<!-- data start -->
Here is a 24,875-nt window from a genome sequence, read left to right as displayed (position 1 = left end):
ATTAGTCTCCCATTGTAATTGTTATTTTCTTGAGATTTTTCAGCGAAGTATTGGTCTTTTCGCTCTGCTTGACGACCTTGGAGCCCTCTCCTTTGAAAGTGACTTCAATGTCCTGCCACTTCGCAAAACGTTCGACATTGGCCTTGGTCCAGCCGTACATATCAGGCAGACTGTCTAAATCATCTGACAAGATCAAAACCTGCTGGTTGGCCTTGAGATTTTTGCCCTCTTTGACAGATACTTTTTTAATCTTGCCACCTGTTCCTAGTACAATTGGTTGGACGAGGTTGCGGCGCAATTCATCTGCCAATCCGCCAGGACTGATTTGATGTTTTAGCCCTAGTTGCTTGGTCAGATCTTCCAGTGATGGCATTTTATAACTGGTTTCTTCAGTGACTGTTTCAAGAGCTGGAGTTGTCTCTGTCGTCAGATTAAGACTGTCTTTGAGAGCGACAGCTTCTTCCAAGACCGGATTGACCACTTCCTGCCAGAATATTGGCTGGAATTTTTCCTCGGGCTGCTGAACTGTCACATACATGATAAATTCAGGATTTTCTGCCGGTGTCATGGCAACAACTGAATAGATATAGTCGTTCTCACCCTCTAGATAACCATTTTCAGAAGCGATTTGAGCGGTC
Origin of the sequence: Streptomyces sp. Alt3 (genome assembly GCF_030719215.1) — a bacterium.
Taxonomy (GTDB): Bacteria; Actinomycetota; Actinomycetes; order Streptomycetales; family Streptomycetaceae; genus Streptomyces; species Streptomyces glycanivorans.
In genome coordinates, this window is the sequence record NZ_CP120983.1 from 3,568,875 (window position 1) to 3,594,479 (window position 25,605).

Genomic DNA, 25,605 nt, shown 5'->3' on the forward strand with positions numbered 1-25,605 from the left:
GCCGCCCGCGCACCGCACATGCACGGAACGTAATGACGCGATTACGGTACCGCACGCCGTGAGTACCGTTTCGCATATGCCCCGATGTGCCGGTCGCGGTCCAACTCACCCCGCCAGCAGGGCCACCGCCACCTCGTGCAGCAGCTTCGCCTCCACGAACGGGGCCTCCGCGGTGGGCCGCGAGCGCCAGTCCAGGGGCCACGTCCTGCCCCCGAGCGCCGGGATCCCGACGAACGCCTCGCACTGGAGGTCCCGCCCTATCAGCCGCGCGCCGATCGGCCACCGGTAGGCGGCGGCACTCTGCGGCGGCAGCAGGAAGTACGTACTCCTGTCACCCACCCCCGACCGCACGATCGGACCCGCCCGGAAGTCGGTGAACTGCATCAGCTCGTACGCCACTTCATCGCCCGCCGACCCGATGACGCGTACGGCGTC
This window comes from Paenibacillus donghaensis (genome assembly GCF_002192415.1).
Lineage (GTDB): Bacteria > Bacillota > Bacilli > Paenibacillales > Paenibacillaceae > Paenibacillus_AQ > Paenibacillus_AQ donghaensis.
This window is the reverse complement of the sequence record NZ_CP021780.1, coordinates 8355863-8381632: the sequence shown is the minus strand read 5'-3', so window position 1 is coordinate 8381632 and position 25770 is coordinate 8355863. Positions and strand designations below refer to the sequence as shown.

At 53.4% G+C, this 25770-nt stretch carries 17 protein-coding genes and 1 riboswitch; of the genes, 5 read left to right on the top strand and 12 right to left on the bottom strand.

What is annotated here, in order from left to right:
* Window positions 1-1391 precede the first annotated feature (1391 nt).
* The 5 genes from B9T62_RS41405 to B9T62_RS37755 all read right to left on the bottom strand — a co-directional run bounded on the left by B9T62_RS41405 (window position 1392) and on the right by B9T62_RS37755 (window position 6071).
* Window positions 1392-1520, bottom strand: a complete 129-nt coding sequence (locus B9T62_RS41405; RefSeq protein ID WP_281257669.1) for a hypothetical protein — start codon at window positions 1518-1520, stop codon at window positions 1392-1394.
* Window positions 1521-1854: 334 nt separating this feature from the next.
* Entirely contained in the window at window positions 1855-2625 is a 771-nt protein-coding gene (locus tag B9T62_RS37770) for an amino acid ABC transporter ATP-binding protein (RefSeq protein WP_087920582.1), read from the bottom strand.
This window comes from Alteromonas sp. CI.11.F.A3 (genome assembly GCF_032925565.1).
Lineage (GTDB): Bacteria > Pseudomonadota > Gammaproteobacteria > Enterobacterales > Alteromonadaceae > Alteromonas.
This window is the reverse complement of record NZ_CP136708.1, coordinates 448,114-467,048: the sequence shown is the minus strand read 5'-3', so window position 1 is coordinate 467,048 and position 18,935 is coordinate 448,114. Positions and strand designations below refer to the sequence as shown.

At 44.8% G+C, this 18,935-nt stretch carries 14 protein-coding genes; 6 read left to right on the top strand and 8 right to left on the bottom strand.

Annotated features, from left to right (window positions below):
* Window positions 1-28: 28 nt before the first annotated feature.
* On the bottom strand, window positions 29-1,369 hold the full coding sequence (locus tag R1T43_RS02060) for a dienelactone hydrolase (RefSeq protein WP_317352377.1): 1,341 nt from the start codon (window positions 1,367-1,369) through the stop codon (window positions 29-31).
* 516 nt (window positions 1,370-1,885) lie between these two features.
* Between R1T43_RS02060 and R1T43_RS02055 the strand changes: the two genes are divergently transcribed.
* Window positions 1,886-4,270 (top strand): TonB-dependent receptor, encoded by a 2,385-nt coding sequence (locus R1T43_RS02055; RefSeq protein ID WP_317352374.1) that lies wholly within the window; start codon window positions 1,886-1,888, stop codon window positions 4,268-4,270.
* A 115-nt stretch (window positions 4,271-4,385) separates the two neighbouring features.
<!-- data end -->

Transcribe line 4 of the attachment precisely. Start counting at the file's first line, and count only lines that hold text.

Taxonomy (GTDB): Bacteria; Actinomycetota; Actinomycetes; order Streptomycetales; family Streptomycetaceae; genus Streptomyces; species Streptomyces glycanivorans.